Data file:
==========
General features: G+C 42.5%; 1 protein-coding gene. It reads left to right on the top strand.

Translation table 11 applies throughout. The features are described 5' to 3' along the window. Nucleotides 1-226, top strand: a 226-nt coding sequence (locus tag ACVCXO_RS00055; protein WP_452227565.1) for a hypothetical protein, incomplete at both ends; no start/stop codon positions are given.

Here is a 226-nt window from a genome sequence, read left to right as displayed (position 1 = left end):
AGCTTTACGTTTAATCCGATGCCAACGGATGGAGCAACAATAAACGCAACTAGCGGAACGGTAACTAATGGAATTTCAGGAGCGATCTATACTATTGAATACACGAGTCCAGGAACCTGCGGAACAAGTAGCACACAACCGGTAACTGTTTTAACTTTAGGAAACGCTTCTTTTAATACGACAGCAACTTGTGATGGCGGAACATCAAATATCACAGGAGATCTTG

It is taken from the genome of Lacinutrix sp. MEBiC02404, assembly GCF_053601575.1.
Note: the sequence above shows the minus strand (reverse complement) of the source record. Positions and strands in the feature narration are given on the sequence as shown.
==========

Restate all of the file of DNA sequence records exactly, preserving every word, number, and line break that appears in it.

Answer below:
General features: G+C 42.5%; 1 protein-coding gene. It reads left to right on the top strand.

Translation table 11 applies throughout. The features are described 5' to 3' along the window. Nucleotides 1-226, top strand: a 226-nt coding sequence (locus tag ACVCXO_RS00055; protein WP_452227565.1) for a hypothetical protein, incomplete at both ends; no start/stop codon positions are given.

Here is a 226-nt window from a genome sequence, read left to right as displayed (position 1 = left end):
AGCTTTACGTTTAATCCGATGCCAACGGATGGAGCAACAATAAACGCAACTAGCGGAACGGTAACTAATGGAATTTCAGGAGCGATCTATACTATTGAATACACGAGTCCAGGAACCTGCGGAACAAGTAGCACACAACCGGTAACTGTTTTAACTTTAGGAAACGCTTCTTTTAATACGACAGCAACTTGTGATGGCGGAACATCAAATATCACAGGAGATCTTG

It is taken from the genome of Lacinutrix sp. MEBiC02404, assembly GCF_053601575.1.
Note: the sequence above shows the minus strand (reverse complement) of the source record. Positions and strands in the feature narration are given on the sequence as shown.